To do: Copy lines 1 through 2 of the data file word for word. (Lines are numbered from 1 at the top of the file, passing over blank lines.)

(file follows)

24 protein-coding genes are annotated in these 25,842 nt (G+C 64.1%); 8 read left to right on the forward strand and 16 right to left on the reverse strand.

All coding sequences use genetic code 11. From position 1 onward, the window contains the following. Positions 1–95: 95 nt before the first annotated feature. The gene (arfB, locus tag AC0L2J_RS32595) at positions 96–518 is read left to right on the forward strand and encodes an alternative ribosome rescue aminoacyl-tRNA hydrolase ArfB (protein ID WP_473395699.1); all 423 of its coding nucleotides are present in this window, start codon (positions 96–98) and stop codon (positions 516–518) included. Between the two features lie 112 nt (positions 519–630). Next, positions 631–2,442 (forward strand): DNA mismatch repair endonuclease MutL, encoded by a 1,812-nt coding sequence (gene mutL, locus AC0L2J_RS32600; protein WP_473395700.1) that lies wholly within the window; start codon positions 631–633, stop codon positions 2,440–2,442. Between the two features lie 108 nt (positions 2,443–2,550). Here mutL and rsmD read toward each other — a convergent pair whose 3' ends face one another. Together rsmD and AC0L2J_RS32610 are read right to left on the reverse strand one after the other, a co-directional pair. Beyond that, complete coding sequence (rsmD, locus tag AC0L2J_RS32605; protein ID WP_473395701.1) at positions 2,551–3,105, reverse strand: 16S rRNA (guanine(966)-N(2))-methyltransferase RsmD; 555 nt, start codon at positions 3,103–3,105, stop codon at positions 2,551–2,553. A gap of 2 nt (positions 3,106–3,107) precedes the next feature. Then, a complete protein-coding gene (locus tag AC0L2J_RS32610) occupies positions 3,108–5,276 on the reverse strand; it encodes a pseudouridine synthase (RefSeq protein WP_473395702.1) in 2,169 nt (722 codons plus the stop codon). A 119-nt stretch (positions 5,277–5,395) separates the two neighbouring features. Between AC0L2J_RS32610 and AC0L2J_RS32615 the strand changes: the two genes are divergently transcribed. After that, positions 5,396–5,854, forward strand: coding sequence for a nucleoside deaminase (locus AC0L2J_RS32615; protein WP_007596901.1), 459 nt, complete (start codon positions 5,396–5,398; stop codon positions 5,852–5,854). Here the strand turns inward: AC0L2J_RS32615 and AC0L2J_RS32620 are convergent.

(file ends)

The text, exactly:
24 protein-coding genes are annotated in these 25,842 nt (G+C 64.1%); 8 read left to right on the forward strand and 16 right to left on the reverse strand.

All coding sequences use genetic code 11. From position 1 onward, the window contains the following. Positions 1–95: 95 nt before the first annotated feature. The gene (arfB, locus tag AC0L2J_RS32595) at positions 96–518 is read left to right on the forward strand and encodes an alternative ribosome rescue aminoacyl-tRNA hydrolase ArfB (protein ID WP_473395699.1); all 423 of its coding nucleotides are present in this window, start codon (positions 96–98) and stop codon (positions 516–518) included. Between the two features lie 112 nt (positions 519–630). Next, positions 631–2,442 (forward strand): DNA mismatch repair endonuclease MutL, encoded by a 1,812-nt coding sequence (gene mutL, locus AC0L2J_RS32600; protein WP_473395700.1) that lies wholly within the window; start codon positions 631–633, stop codon positions 2,440–2,442. Between the two features lie 108 nt (positions 2,443–2,550). Here mutL and rsmD read toward each other — a convergent pair whose 3' ends face one another. Together rsmD and AC0L2J_RS32610 are read right to left on the reverse strand one after the other, a co-directional pair. Beyond that, complete coding sequence (rsmD, locus tag AC0L2J_RS32605; protein ID WP_473395701.1) at positions 2,551–3,105, reverse strand: 16S rRNA (guanine(966)-N(2))-methyltransferase RsmD; 555 nt, start codon at positions 3,103–3,105, stop codon at positions 2,551–2,553. A gap of 2 nt (positions 3,106–3,107) precedes the next feature. Then, a complete protein-coding gene (locus tag AC0L2J_RS32610) occupies positions 3,108–5,276 on the reverse strand; it encodes a pseudouridine synthase (RefSeq protein WP_473395702.1) in 2,169 nt (722 codons plus the stop codon). A 119-nt stretch (positions 5,277–5,395) separates the two neighbouring features. Between AC0L2J_RS32610 and AC0L2J_RS32615 the strand changes: the two genes are divergently transcribed. After that, positions 5,396–5,854, forward strand: coding sequence for a nucleoside deaminase (locus AC0L2J_RS32615; protein WP_007596901.1), 459 nt, complete (start codon positions 5,396–5,398; stop codon positions 5,852–5,854). Here the strand turns inward: AC0L2J_RS32615 and AC0L2J_RS32620 are convergent.